Google. Amazon. Apple. These were some of the earliest corporations that mandated remote working because of COVID-19.
Since then, nearly all businesses have followed suit as national and global agencies recommend social distancing to curb the spread of the virus. For huge firms with seemingly unlimited resources and technology, this displacement may be nothing more than a minor inconvenience. Leaders of smaller businesses are likely struggling with a new reality where social distancing is a requirement, not a suggestion.
Previously, remote work was more a perk than a necessity for companies. Before the pandemic, just 41% of businesses globally had virtual office capabilities, which leaves a huge chunk of employees suddenly adrift in uncharted territory.
It’s unclear how long businesses will have to work through this new reality, but one thing is apparent: The executives who see this challenge as an opportunity will see their businesses thrive. Here are three ways you can make this outcome a reality for your company.
Lead by example
A fully remote workforce means the only “face-to-face” interaction you’ll have with employees is through videoconferencing. Some of the best ideas come through idle chat in the office, something harder in a virtual setting, but those days don’t have to end just because you’re at home.
As the head of your company, take the initiative to be readily available in virtual channels. If your employees see that you’re accessible, they’ll be more likely to follow your lead and share their thoughts and ideas with you and their colleagues.
These are the types of lessons I extol to my students as the academic director of Columbia University’s Executive MS in Technology Management program, through which candidates can grow their leadership skills in an increasingly digital world. As important as technology will become during this period of uncertainty, it means nothing if it’s not used in conjunction with strong leadership tactics.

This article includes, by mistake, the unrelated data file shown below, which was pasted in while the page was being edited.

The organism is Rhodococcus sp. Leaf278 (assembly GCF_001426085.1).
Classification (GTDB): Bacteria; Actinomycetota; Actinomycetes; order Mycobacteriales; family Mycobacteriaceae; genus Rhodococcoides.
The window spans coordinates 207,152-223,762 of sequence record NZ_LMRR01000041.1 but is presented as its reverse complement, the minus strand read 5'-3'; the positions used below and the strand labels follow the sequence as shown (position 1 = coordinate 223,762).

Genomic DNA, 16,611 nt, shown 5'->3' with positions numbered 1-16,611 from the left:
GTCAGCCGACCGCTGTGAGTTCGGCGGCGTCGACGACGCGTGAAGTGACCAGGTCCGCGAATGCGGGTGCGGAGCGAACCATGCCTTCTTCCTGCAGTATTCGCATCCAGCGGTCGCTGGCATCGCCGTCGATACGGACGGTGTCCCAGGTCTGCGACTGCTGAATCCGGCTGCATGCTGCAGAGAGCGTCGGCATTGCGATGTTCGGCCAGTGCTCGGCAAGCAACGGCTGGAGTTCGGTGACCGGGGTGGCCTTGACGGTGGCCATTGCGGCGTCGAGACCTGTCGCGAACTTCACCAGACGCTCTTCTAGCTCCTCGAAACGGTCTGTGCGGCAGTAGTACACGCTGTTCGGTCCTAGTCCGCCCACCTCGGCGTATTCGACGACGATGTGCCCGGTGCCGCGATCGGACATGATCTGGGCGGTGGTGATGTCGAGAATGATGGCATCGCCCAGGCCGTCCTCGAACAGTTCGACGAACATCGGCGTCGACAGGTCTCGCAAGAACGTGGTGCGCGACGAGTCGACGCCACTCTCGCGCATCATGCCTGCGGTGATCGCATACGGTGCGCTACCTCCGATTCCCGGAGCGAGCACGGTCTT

Invest in a digital mindset
Technology such as the cloud makes remote working easy, but having server access from home is not enough, especially when your entire workforce may be displaced for an extended period. The decision to cancel all in-person classes at Columbia University would have been entirely different without investments in technology, such as 5G, that easily allows our students and professors to interact through video.
To that effect, the most important innovations are often born through crisis. Just look at Lehman Brothers: After 9/11, the company’s executives learned virtual connectivity was imperative. Employees could not fully do their jobs while stranded at home. A solution was needed, so digitizing work became imperative to avoid future disruptions.
Making a full-scale transition to new technology is unrealistic (and expensive) in such a short period, but even taking a small step to enable some face-to-face interaction, albeit virtually, is a step in the right direction.
At some point, health officials will contain coronavirus, but that doesn’t mean your vigilance should end. As we learned, crisis management plans shouldn’t end just because the crisis is over. Executives and managers of teams should see this as an opportunity to create, or refine, more comprehensive work-from-home policies.
Businesses that only adopt remote working for COVID-19 will abandon it at their own risk. Aside from preparing for future disruptions, there are indications that working from home can boost productivity. A two-year study from Stanford found a number of benefits, including decreased attrition, employees taking shorter breaks, and less time taken off. Additionally, companies saved almost $2,000 per employee on rent by reducing the amount of space needed.
Whether it’s two weeks or two months, businesses must adapt to the new realities that coronavirus presents. The executives who go above and beyond with their remote-work capabilities will not only lead the companies best suited to survive this crisis but will come out stronger for years to come.
Art Langer is the academic director of technology management at Columbia University’s School of Professional Studies and director of the Center for Technology Management at Columbia University.